WHAT HAPPENED in Britain last week may seen to be of only parochial significance. But it could transform politics there in a few years and, if it does so, will affect politics in all the western democracies, including here.

The numbers of politicans involved so far may seen to be pitiably small. Twelve members of Parliament resigned from the Labor Party, to form a new party which is to be known as the Social Democrats. What chance have they to make even a small dent in the ding-dong battle between the highly disciplined and centralized parties in Britain? They in fact have quite a chance.

The point about a party system which is apparently so cast iron as that in Britain is that a blow applied in the right place can split it apart. The history of the rise of the Labor Party itself tells a story. In 1914, it was a little band of 42 members of Parliament; the Liberals were ruling. In 1942, it formed a government; the LIBERALS WERE REDUCED TO 40 MPs. So quickly can the most powerful party be replaced by another.

The Labor Party has moved so fast and far to the left in recent years that it has all but taken itself out of the mainstream of British politics. Yet without a challenge from within its own leadership, it might still lumber to a victory against the Conservatives. It might still be carried of office on a wave of dissatisfaction with Mrs. Thatcher.

What the new Social Democrats have done -- four of their leaders were cabinet ministers in the last Labor government -- is insert themselves into the center of British politics. Especially if they form an electoral alliance with the Liberals, they could steal a march on both the major parties, and within one election become a formidable and hopeful new force. It is only a possibly; it is an exciting one.

Why it may matter elsewhere than in Britain is that, at a time when there seems to be only a marked shift to the right in the democracies throughout the world, this is one of the first signs of a new vitality on the left.

Consider what the Labor Party has done to itself. It has transformed itself in a few years into an isolationist party: for example, in its wish to dissociate Britian from the Common Market and even from NATO.

The Labor Party has transformed itself into an anachronistic socialist party: for example, in its wish to embark on a program of nationalization which bears no relationship to reality. What britian needs to do is loosen its mixed economy, and experiment more freely within it. it is suffering enough from the far-right ideology of Mrs. Thatcher. It does not need a far-left ideology as an alternative.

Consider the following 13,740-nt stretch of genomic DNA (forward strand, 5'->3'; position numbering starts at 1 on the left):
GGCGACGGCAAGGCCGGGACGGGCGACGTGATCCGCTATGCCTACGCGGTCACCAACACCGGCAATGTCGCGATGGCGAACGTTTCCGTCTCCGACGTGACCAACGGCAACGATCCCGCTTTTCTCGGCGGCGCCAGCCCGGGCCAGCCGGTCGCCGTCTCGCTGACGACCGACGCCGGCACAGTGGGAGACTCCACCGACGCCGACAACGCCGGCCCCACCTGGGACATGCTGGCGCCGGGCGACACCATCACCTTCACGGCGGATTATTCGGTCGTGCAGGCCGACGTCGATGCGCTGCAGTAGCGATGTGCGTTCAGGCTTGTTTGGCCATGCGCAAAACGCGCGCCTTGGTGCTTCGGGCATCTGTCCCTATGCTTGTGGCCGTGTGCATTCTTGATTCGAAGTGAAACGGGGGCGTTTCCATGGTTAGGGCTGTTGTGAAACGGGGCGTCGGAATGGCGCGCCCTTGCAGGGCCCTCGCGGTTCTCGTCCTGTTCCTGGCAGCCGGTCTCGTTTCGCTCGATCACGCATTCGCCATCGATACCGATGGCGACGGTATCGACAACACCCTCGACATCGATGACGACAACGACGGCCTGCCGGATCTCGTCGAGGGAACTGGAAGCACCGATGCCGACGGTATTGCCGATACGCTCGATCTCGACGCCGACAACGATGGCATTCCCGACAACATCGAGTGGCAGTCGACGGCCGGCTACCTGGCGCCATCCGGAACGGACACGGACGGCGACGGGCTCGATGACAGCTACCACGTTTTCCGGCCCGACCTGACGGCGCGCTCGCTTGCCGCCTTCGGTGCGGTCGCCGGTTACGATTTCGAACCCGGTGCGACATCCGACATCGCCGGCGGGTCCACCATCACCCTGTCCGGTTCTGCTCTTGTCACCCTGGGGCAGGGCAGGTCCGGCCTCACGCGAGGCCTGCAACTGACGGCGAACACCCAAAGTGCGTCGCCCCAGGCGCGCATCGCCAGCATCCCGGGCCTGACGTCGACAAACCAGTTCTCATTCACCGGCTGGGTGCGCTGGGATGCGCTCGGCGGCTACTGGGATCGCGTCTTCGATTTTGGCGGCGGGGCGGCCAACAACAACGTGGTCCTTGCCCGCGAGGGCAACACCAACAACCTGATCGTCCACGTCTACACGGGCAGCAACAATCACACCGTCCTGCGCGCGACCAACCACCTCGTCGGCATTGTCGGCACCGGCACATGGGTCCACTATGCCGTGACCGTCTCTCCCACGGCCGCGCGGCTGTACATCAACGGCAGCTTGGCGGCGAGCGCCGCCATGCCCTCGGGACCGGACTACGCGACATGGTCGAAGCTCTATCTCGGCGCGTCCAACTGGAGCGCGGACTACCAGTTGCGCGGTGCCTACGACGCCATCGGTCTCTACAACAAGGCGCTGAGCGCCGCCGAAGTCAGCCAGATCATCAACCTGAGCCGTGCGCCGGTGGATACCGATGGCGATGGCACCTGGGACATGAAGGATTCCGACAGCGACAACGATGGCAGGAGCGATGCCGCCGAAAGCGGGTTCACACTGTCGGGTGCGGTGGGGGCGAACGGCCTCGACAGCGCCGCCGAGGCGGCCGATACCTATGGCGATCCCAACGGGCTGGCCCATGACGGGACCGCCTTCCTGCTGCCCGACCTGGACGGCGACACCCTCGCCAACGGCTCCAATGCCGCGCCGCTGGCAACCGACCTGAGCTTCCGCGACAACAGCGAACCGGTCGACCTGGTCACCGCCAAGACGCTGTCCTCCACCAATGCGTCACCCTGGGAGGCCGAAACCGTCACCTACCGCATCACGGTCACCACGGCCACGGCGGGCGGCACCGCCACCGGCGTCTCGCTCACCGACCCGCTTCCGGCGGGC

The Labor Party has, finally, abandoned the parliamentary tradition. The very heart of that tradition lies in the selection of a party's leaders by its elected MPs. The Labor Party has adopted a system which throws that selection to the party's militant workers and to the trade unions. Such a system would bind the MPs, who are supposed to represent the county, to a leadership with no parliamentary consituency.

It is againt all of these that the Social Democrats have revolted, and they are likely to be joined by others who are now more cowardly. The public opinion polls -- which show them gaining, in alliance with the Liberals, 40 percent of the popular vote -- are a little untrustworthy. That figure in part represents a normal midterm dissatisfaction with the major parties. Yet there is no doubt of the om dissatisfaction with the major parties. Yet there is no doubt of the opportunity.

The Social Democrats must immdiately be most concerned with organization and even political maneuver. But what will also be released is a great deal of new thinking among the moderate left. This will be the influence elsewhere. The Social Democratic parties in Western Europe need a morla and intellectual boost. Any Democrat in America concerned about restoring his party should watch the British development closely.

The social democratic or liberal tradition in our democracies in this century would have been a very factional affair if it had not been for the New Deal-Fair Deal politics of the United States and the Labor Party in Britain.

The restoration of parliamentary democracy in Western Europe had two inspirations: first, the superb assistance of the United States, itself the work of New Deal-Fair Deal men; and second, the preeminence of the Labor Party after 1945, and the leadership example which it provided. On the liberal left on both sides of the Atlantic, things have not been the same since that flowering a generation ago.